Notable too is the fact that a portion of the West Wing of Longleat was transformed into a chapel for the household's daily worship. Not that its interior ever matched the architectural finery of equivalent chapels in other stately homes, but it was in any case evidence of the devout spirit which prevailed at Longleat over that particular historical period.

While living in the house at Longleat, Ken wrote many of his famous hymns, including 'Awake my soul', and, when he died in 1711, bequeathed his extensive library to the 1st Viscount.

Ken's reputation and legacy

Although Ken wrote much poetry, besides his hymns, he cannot be called a great poet; but he had that fine combination of spiritual insight and feeling with poetic taste which marks all great hymn-writers. As a hymn-writer he has had few equals in England; he wrote Praise God from whom all blessings flow. [5] It can scarcely be said that even John Keble, though possessed of much rarer poetic gifts, surpassed him in his own sphere. In his own day he took high rank as a pulpit orator, and even royalty had to beg for a seat amongst his audiences; but his sermons are now forgotten. He lives in history, apart from his three hymns, mainly as a man of unstained purity and invincible fidelity to conscience, weak only in a certain narrowness of view. As an ecclesiastic he was a High Churchman of the old school.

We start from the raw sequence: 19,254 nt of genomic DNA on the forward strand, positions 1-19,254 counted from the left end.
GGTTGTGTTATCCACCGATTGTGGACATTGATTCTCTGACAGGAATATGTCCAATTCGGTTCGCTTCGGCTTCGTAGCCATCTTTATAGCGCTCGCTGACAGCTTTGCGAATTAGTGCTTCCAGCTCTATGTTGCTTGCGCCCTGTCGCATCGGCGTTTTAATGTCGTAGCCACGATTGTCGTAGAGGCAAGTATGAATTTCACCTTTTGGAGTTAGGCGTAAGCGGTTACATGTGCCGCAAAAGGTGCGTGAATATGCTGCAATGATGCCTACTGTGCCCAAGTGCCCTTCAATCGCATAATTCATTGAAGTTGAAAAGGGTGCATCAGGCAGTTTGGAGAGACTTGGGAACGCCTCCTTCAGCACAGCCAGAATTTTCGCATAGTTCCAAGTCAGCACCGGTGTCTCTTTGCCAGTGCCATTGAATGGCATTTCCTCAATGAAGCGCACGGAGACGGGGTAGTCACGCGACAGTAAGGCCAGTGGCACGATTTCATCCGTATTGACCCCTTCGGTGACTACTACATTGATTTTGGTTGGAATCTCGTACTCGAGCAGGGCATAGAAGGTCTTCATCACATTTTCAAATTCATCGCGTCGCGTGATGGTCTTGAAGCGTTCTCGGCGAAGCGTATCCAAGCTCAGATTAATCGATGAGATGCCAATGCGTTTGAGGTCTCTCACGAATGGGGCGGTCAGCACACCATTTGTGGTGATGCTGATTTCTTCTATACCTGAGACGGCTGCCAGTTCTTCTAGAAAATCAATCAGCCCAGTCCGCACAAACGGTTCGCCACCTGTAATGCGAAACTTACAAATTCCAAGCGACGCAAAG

Crypt of Thomas Ken at the Church of St John the Baptist, Frome Crypt of Thomas Ken.jpg
Crypt of Thomas Ken at the Church of St John the Baptist, Frome

Ken's poetical works were published in collected form in four volumes by W. Hawkins, his relative and executor, in 1721; his prose works were issued in 1838 in one volume, under the editorship of J. T. Round. A brief memoir was prefixed by Hawkins to a selection from Ken's works which he published in 1713; and a life, in two volumes, by the Rev. W. L. Bowles, appeared in 1830. But the standard biographies of Ken are those of J. Lavicount Anderdon (The Life of Thomas Ken, Bishop of Bath and Wells, by a Layman, 1851; 2nd ed., 1854) and of Dean Plumptre (2 vols., 1888; revised, 1890). See also the Rev. W. Hunt's article in the Dictionary of National Biography .

He was buried at the Church of St John the Baptist, Frome, where his crypt can still be seen. He is remembered in the Church of England with a Lesser Festival on 8 June. He is also commemorated with a statue in niche 177 on the West Front of Salisbury Cathedral.

Ken is honoured with a feast day on the liturgical calendar of the Episcopal Church (USA) on 20 March.

See also

The Tomb of Bishop T. Ken

The interior has a coffin-shaped slab with empty metal banding over with only a crozier and a mitre on it. Bishop Ken (1637–1711) was one of the seven Bishops who refused the oath of Indulgence 1689 to William and Mary and was consequently deprived of his See of Bath and Wells. Hence the symbolism: an empty grave, and empty coffin, outside the church.

Writings

In literature

Thomas Ken appears in a number of novels:

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References

  1. 1 2 3 4 5 6 7 8 9 Hunt 1892.
  2. "Three famous men of Brighstone" Sibley,P Brighstone, Church of St. Mary the Virgin, Brighstone ISBN   0-906328-31-4
  3. Southey, Robert (1812). "Bishop Kenn" Omniana, Longman London
  4. JWC Wand The High Church Schism, The Faith Press, 1951.
  5. Baptist hymn Book,Psalms and Hymn Trust,London,1962

Sources

Church of England titles
Preceded by
Peter Mews
Bishop of Bath and Wells
1685–1691
Succeeded by
Richard Kidder